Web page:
I think it might be in bad form to reveal the full results but I have taken the liberty of including the concluding remarks of the study here for your enjoyment.

“In conclusion, the area of media exchange/music effects research provides ample opportunity for further study, especially in the experimental realm. This study highlights the complexity involved in individual music listening experiences and demonstrates additional means of addressing this complexity. Furthermore, with the recent public release of the Columbine killers’ diaries, public attention has again centered on forms of media entertainment such as music and videogames, as particular artists, songs and games were referenced in the entries (Associated Press, 2006). This example again shows that public scrutiny of mediated entertainment arises consistently, placing blame on the creators of such entertainment as purveyors of violence who influence adolescents with their messages. Academic research in this area will never be at a loss for material to study.” (p. 124) There you have it.   Not all that shocking.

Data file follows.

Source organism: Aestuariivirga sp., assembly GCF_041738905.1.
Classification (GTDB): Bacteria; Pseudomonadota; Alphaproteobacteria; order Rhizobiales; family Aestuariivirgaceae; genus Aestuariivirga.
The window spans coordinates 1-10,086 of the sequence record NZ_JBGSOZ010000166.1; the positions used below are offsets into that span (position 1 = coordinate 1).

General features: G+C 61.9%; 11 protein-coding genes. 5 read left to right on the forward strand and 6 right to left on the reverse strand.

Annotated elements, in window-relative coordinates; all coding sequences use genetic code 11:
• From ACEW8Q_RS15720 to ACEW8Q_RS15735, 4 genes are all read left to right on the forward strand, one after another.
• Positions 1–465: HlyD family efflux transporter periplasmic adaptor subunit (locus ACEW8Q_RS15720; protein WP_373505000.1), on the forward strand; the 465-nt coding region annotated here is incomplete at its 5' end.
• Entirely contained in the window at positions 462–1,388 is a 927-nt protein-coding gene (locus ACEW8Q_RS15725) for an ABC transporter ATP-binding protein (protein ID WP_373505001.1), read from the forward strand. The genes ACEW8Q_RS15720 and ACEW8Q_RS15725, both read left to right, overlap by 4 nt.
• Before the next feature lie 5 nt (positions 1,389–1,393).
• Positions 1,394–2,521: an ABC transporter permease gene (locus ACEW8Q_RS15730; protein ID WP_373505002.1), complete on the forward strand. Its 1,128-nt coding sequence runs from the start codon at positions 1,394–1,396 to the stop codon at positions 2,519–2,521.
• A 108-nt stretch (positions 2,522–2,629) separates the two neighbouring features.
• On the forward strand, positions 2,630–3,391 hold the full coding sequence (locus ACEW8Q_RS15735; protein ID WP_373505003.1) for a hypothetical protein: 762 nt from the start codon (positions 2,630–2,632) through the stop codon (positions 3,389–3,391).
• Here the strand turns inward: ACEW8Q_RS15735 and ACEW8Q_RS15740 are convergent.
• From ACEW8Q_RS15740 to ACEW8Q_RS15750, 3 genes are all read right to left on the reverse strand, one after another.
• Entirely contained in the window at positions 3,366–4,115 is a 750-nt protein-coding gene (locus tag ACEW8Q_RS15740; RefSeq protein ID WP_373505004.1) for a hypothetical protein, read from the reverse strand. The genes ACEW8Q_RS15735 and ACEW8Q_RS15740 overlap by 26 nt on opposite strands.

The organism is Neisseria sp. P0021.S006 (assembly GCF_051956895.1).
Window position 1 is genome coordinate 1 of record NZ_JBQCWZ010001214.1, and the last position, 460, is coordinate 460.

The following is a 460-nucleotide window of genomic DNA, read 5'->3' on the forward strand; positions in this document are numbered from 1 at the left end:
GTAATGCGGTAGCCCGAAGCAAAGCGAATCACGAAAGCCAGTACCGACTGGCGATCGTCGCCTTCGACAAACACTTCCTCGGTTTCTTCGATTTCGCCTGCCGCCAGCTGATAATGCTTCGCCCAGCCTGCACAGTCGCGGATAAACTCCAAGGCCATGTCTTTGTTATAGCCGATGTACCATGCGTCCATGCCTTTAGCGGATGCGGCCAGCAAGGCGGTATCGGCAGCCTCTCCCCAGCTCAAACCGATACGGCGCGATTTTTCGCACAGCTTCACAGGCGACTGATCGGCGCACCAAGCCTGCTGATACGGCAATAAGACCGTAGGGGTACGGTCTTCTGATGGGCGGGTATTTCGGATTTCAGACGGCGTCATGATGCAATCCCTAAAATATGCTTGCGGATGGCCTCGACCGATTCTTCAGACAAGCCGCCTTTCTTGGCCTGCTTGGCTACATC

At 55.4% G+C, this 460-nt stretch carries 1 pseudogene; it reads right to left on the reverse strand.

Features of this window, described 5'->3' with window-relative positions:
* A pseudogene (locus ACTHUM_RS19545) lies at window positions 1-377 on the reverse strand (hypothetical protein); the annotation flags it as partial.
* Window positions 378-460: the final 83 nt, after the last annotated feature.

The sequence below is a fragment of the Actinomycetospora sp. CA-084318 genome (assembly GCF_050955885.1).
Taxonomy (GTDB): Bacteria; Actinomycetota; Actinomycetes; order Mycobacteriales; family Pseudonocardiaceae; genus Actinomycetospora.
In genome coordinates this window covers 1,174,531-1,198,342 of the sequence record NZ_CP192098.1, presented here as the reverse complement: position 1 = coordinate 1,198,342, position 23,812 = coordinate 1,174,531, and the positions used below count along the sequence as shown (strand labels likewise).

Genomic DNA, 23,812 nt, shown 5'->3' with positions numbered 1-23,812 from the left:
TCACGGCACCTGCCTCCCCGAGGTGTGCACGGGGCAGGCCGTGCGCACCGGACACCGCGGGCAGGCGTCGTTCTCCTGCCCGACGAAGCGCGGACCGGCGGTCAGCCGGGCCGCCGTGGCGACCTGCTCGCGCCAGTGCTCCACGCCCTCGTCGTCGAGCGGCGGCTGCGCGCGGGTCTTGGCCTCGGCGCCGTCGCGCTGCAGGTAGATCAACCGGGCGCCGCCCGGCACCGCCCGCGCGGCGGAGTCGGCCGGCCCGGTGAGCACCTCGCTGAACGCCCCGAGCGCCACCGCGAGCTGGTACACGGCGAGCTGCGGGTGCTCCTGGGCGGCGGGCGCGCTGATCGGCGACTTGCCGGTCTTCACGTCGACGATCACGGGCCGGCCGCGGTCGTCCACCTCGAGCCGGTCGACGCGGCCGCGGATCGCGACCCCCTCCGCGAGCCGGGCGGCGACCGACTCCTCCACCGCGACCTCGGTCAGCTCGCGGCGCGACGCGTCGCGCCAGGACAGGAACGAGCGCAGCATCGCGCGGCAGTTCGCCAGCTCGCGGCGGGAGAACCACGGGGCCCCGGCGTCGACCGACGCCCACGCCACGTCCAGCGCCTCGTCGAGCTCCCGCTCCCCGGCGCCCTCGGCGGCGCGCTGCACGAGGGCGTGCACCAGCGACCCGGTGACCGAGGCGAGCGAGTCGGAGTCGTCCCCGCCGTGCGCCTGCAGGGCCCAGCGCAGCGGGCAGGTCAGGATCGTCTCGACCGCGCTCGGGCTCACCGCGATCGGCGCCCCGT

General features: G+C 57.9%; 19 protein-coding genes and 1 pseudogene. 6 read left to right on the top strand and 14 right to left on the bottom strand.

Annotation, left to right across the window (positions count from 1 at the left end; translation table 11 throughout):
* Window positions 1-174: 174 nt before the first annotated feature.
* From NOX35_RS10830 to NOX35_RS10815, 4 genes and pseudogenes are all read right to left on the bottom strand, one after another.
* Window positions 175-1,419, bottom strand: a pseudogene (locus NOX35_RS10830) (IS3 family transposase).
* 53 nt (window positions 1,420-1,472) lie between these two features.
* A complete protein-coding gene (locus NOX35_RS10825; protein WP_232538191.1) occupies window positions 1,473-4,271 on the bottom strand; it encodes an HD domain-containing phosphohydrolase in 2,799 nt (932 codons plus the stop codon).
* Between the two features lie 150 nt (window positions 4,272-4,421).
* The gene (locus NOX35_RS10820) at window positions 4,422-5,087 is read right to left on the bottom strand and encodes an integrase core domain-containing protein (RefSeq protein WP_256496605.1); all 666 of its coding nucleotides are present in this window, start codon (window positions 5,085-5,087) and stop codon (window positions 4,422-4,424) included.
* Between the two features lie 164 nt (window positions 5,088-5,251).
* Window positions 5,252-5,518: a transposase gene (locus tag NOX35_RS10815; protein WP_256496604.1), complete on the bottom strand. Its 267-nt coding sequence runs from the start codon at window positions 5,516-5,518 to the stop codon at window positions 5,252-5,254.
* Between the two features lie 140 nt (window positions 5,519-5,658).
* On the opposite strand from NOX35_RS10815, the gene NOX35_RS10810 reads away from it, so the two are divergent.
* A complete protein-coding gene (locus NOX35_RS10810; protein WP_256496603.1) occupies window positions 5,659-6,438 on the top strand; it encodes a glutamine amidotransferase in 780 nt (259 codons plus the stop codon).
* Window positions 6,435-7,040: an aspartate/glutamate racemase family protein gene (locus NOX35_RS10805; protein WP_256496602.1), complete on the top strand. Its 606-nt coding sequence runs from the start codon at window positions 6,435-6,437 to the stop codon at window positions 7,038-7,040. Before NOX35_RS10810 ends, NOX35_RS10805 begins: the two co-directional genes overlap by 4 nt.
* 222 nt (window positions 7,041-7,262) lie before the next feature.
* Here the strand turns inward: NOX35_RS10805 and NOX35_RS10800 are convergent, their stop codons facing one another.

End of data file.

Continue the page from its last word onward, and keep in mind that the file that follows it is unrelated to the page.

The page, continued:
Ultimately I can’t do this study justice in my brief synopsis so for the curious, you have to read it yourself.  I had a hard time rating this, it is not like a conventional book, so if you printed it on 8×11 white paper it is not much in terms of presentation, but keeping that in mind, I rated a little bit high, adjust accordingly if these things are important to you.

The ‘problem’ for lack of a better term is, how do people find and consume this type of paper?  You can’t just go to your local bookstore, you have to dig a bit deeper and the cost of acquiring intellectual property from university publishers is exceedingly expensive.  Accordingly, getting linked in via the internet and the authors directly may often be the only way.    Regardless, you have to be a pretty die-hard metal type of nerd like me to chase this stuff down for your light reading. TAKEN TO THE EXTREME is worth a look for those curious and recommended for students of Metal and metallic academics alike.